Download: Global2015: Stärken und Schwächen der SDG-Targets - German - PDF (in German, with most diagrams in English), 32 presentation slides, PDF (Portable Document Format), 971KB (kilobytes)

Fact Sheet on Trends of Old and New SDG Topics

Title page of the fact sheet on trends. In line with a series of our latest publications, Global2015 submitted a fact sheet on current trends to the UN negotiations on the post-2015 development agenda. The fact sheet provides trend diagrams on MDG target topics as well as new and emerging challenges. The fact sheet identifies progress, setbacks and new topics for the SDG targets. It utilizes annual trend data series from the 2015 Global Burden of Disease study and includes a comparison with the most recent WHO and UNAIDS trend data.

Download: Fact Sheet: Trends of Old and New Post-2015 Challenges - PDF, 5 pages plus an 8-page annex, PDF (Portable Document Format), 404KB (kilobytes)

Fact Sheets on Post-2015 Targets and Indicators

Title page of the fact sheet on tweaking selected targets. Two further fact sheets of our series have been submitted by Global2015 to the UN negotiations on the post-2015 development agenda. The first fact sheet contributes to the tweaking of the post-2015 targets. It focusses on 8 SDG targets and provides proposals for changes as small as possible to make these targets more clearly quantifiable, to specify x-values in the draft or to preserve the intended aspiration. Our work is evidence-based and all recommendations are fully in line with the proposed post-2015 development agenda.

The second fact sheet proposes indicators for 17 selected SDG targets based on publicly available data. It was also submitted to the UN Statistical Commission (UNSC - external.) (see stakeholder feedback - external.).

Downloads:

Fact Sheet on Infectious Diseases

Title page of the fact sheet on infectious diseases. The second fact sheet of our series was submitted by Global2015 to the UN negotiations on the post-2015 development agenda. The fact sheet focusses on target 3.3 on infectious diseases, which was proposed by the UN Open Working Group on Sustainable Development Goals (OWG). The fact sheet can contribute to the technical proofing of the SDG targets. The evidence-based recommendations are fully in line with the proposed post-2015 development agenda and do not refer to any controversial topics or risk unravelling the package of the SDGs.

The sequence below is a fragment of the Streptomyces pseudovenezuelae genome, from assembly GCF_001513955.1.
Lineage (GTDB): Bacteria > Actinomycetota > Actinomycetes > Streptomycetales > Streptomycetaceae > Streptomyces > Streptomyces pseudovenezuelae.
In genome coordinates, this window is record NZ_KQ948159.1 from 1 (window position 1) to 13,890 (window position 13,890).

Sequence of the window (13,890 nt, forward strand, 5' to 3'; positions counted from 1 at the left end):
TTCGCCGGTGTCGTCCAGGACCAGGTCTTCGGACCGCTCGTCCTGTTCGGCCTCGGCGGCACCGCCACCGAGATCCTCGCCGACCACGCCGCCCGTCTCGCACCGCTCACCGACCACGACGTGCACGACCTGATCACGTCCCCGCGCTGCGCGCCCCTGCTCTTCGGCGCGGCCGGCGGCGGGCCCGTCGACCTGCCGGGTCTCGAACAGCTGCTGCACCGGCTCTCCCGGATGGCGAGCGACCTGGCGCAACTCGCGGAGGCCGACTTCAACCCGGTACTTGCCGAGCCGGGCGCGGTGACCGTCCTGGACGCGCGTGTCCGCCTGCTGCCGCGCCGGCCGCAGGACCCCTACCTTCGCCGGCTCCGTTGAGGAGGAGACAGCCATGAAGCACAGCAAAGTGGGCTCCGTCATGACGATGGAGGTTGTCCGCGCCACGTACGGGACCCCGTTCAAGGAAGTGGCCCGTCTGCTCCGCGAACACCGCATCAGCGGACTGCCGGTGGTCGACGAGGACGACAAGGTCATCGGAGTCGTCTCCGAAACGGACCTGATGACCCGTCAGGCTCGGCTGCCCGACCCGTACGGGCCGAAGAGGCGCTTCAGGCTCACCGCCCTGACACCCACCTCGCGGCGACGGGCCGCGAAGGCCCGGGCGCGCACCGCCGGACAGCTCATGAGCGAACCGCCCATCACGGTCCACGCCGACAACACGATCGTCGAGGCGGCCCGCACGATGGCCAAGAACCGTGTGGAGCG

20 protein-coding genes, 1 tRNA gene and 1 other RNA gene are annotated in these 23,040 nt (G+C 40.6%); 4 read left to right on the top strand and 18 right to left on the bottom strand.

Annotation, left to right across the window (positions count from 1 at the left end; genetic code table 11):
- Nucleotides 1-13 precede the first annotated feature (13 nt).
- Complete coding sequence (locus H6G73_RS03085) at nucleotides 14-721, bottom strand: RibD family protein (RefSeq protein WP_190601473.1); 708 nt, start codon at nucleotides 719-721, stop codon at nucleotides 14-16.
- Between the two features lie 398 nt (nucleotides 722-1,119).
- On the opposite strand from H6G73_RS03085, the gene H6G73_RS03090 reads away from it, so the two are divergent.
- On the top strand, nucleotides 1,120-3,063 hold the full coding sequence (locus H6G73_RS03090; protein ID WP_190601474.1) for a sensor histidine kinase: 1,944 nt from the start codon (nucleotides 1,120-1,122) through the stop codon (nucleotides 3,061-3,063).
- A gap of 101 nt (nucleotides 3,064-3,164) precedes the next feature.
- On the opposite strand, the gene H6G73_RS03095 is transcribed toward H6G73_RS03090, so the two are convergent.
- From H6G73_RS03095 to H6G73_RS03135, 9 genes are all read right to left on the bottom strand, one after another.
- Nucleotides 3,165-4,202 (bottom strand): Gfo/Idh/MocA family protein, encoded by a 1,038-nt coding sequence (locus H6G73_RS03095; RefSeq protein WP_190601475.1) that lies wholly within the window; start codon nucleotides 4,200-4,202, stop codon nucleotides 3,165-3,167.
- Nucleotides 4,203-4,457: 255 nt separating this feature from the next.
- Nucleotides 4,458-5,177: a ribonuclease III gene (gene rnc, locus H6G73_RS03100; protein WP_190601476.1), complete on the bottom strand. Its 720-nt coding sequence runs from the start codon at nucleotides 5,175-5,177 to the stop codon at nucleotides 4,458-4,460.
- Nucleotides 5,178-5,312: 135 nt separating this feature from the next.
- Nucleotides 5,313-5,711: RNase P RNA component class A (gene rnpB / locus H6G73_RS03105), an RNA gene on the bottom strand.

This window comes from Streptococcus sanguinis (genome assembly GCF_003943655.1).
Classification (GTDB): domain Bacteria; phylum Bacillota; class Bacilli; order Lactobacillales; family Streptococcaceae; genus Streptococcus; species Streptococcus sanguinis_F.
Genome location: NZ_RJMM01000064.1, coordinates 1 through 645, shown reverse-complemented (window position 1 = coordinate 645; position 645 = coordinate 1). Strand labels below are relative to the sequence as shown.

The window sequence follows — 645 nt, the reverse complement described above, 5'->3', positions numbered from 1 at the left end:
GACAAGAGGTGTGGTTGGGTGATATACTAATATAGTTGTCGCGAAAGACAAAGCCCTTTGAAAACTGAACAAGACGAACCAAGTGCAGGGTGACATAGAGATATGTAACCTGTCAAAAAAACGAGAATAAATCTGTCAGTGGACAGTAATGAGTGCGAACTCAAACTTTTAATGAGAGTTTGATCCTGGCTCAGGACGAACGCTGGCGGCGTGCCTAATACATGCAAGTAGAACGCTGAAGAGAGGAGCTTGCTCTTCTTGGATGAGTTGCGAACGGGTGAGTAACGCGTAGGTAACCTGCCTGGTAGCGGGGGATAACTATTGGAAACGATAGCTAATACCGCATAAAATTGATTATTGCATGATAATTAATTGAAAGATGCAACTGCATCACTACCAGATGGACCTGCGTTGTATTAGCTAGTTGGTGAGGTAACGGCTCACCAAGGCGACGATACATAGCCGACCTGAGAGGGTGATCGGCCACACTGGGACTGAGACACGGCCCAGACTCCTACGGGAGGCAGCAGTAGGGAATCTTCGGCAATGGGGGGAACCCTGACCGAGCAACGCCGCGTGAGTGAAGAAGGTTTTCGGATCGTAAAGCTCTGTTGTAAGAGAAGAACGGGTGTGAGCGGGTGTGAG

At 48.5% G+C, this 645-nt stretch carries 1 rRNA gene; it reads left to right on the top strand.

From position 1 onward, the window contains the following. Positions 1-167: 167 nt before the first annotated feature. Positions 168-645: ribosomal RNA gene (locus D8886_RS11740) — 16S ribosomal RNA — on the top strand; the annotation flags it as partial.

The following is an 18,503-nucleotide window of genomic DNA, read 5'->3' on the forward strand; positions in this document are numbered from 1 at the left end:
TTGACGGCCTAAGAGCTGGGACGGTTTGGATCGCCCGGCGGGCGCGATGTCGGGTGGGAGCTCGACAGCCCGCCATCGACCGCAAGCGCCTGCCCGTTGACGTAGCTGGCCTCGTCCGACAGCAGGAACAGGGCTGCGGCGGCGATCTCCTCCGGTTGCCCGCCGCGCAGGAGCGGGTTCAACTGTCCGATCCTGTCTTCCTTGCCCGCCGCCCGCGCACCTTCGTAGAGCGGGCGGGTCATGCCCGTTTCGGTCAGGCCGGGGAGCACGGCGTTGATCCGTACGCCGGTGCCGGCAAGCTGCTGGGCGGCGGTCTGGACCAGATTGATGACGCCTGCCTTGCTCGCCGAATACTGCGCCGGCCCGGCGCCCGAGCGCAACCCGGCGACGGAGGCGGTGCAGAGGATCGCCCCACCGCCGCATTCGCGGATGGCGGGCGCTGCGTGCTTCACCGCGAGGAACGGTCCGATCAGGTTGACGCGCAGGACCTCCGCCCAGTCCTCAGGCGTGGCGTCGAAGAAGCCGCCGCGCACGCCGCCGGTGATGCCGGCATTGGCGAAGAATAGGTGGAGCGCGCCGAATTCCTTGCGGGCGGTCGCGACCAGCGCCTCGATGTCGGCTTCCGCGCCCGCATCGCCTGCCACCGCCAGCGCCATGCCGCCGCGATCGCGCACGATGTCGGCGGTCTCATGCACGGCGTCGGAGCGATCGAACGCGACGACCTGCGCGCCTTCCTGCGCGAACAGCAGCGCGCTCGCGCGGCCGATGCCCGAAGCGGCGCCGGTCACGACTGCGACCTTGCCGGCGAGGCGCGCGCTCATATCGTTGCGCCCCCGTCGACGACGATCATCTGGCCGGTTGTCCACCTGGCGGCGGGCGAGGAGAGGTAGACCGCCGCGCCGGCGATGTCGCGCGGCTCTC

The fact sheet provides a comparison of the contagious diseases with the highest numbers of deaths. For selected diseases – each on individual pages –, it presents the latest trend data and a data-derived recommendation of an ambitious but achievable target level for 2030.

Download: Fact Sheet: UN OWG Target 3.3 on Infectious Diseases - PDF, 6 pages plus a 6-page annex, PDF (Portable Document Format), 399KB (kilobytes)

Fact Sheet on Safe and Secure Working Environments

Title page of the fact sheet on safe and secure working environments. The first fact sheet of an upcoming series was submitted by Global2015 to the UN negotiations on the post-2015 development agenda. The fact sheet focusses on target 8.8 on safe and secure working environments, which was proposed by the UN Open Working Group on Sustainable Development Goals (OWG).

The fact sheet provides a comparison with other major global topics in terms of relative importance. Furthermore, it presents latest trend data and a data-derived recommendation of an ambitious but achievable target level for 2030. The fact sheet is based on the latest available data, in particular from the ILO, the Global Burden of Disease (GBD) study 2015 and the WHO Global Health Estimates 2014.

Download: Fact Sheet: UN OWG Target 8.8 on Safe and Secure Working Environments - PDF, 2 pages plus a 2-page annex, PDF (Portable Document Format), 179KB (kilobytes)

Further fact sheets are being prepared, and you can register for receiving them at our fact sheets page.
 

Data-derived Recommendations for Post-2015 Targets

Title page of the proposal for the UN negotiations. Global2015 submitted a new proposal for the UN negotiations on Sustainable Development Goals (SDGs). It addresses several open issues of the ongoing negotiations. The proposal provides an assessment of trend changes achieved by the Millennium Development Goals (MDGs) and derives from that an average level of aspiration for the SDGs. Furthermore, it suggests an approach to define global targets that accommodates the consideration of national trends and country conditions. Additionally, the proposal identifies major topics for the post-2015 agenda, based on the latest data on mortality and economic losses. This includes the update of the Global Burden of Disease study from December 2014 and January 2015.